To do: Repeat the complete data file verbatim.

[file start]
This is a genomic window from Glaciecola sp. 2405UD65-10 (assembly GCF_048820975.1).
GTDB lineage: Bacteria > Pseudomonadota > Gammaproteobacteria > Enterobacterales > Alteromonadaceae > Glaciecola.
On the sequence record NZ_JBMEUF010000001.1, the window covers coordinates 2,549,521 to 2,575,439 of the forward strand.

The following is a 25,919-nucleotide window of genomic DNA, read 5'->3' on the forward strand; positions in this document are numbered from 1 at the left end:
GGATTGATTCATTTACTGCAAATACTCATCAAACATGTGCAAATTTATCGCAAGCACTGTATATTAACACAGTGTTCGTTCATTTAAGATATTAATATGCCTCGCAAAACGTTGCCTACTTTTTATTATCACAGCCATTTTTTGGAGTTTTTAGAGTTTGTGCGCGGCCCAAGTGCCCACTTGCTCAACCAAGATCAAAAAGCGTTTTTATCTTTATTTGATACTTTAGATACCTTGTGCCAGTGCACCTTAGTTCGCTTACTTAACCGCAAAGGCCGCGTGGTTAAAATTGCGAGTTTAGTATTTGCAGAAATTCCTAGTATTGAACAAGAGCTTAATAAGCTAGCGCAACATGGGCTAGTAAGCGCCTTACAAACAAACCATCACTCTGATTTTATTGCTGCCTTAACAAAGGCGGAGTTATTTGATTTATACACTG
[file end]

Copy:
This is a genomic window from Glaciecola sp. 2405UD65-10 (assembly GCF_048820975.1).
GTDB lineage: Bacteria > Pseudomonadota > Gammaproteobacteria > Enterobacterales > Alteromonadaceae > Glaciecola.
On the sequence record NZ_JBMEUF010000001.1, the window covers coordinates 2,549,521 to 2,575,439 of the forward strand.

The following is a 25,919-nucleotide window of genomic DNA, read 5'->3' on the forward strand; positions in this document are numbered from 1 at the left end:
GGATTGATTCATTTACTGCAAATACTCATCAAACATGTGCAAATTTATCGCAAGCACTGTATATTAACACAGTGTTCGTTCATTTAAGATATTAATATGCCTCGCAAAACGTTGCCTACTTTTTATTATCACAGCCATTTTTTGGAGTTTTTAGAGTTTGTGCGCGGCCCAAGTGCCCACTTGCTCAACCAAGATCAAAAAGCGTTTTTATCTTTATTTGATACTTTAGATACCTTGTGCCAGTGCACCTTAGTTCGCTTACTTAACCGCAAAGGCCGCGTGGTTAAAATTGCGAGTTTAGTATTTGCAGAAATTCCTAGTATTGAACAAGAGCTTAATAAGCTAGCGCAACATGGGCTAGTAAGCGCCTTACAAACAAACCATCACTCTGATTTTATTGCTGCCTTAACAAAGGCGGAGTTATTTGATTTATACACTG